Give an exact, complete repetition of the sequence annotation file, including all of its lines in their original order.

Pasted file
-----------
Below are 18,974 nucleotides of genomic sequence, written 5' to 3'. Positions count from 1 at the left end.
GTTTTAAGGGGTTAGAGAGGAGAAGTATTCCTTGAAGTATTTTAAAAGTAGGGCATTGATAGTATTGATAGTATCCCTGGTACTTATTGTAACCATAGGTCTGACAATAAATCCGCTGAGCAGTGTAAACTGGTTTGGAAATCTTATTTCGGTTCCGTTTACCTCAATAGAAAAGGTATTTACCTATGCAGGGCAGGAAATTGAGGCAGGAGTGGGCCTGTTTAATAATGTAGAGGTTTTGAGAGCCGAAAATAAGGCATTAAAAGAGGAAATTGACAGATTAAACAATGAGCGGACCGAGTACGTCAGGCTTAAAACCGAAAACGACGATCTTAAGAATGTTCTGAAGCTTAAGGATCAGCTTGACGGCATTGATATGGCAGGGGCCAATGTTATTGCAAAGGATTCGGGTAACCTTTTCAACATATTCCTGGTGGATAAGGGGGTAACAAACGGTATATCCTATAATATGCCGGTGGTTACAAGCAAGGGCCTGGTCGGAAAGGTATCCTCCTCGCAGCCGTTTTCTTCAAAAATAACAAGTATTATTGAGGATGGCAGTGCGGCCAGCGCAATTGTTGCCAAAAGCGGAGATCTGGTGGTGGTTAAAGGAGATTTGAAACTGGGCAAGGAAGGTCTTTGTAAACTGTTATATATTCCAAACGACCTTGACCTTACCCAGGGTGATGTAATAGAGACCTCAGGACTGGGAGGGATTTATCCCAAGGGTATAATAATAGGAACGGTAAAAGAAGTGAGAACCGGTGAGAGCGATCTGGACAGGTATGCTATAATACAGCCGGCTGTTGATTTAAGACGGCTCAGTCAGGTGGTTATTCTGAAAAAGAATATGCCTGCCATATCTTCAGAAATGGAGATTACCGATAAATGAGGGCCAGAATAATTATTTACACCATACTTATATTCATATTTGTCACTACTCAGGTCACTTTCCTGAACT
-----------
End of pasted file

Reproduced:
Below are 18,974 nucleotides of genomic sequence, written 5' to 3'. Positions count from 1 at the left end.
GTTTTAAGGGGTTAGAGAGGAGAAGTATTCCTTGAAGTATTTTAAAAGTAGGGCATTGATAGTATTGATAGTATCCCTGGTACTTATTGTAACCATAGGTCTGACAATAAATCCGCTGAGCAGTGTAAACTGGTTTGGAAATCTTATTTCGGTTCCGTTTACCTCAATAGAAAAGGTATTTACCTATGCAGGGCAGGAAATTGAGGCAGGAGTGGGCCTGTTTAATAATGTAGAGGTTTTGAGAGCCGAAAATAAGGCATTAAAAGAGGAAATTGACAGATTAAACAATGAGCGGACCGAGTACGTCAGGCTTAAAACCGAAAACGACGATCTTAAGAATGTTCTGAAGCTTAAGGATCAGCTTGACGGCATTGATATGGCAGGGGCCAATGTTATTGCAAAGGATTCGGGTAACCTTTTCAACATATTCCTGGTGGATAAGGGGGTAACAAACGGTATATCCTATAATATGCCGGTGGTTACAAGCAAGGGCCTGGTCGGAAAGGTATCCTCCTCGCAGCCGTTTTCTTCAAAAATAACAAGTATTATTGAGGATGGCAGTGCGGCCAGCGCAATTGTTGCCAAAAGCGGAGATCTGGTGGTGGTTAAAGGAGATTTGAAACTGGGCAAGGAAGGTCTTTGTAAACTGTTATATATTCCAAACGACCTTGACCTTACCCAGGGTGATGTAATAGAGACCTCAGGACTGGGAGGGATTTATCCCAAGGGTATAATAATAGGAACGGTAAAAGAAGTGAGAACCGGTGAGAGCGATCTGGACAGGTATGCTATAATACAGCCGGCTGTTGATTTAAGACGGCTCAGTCAGGTGGTTATTCTGAAAAAGAATATGCCTGCCATATCTTCAGAAATGGAGATTACCGATAAATGAGGGCCAGAATAATTATTTACACCATACTTATATTCATATTTGTCACTACTCAGGTCACTTTCCTGAACT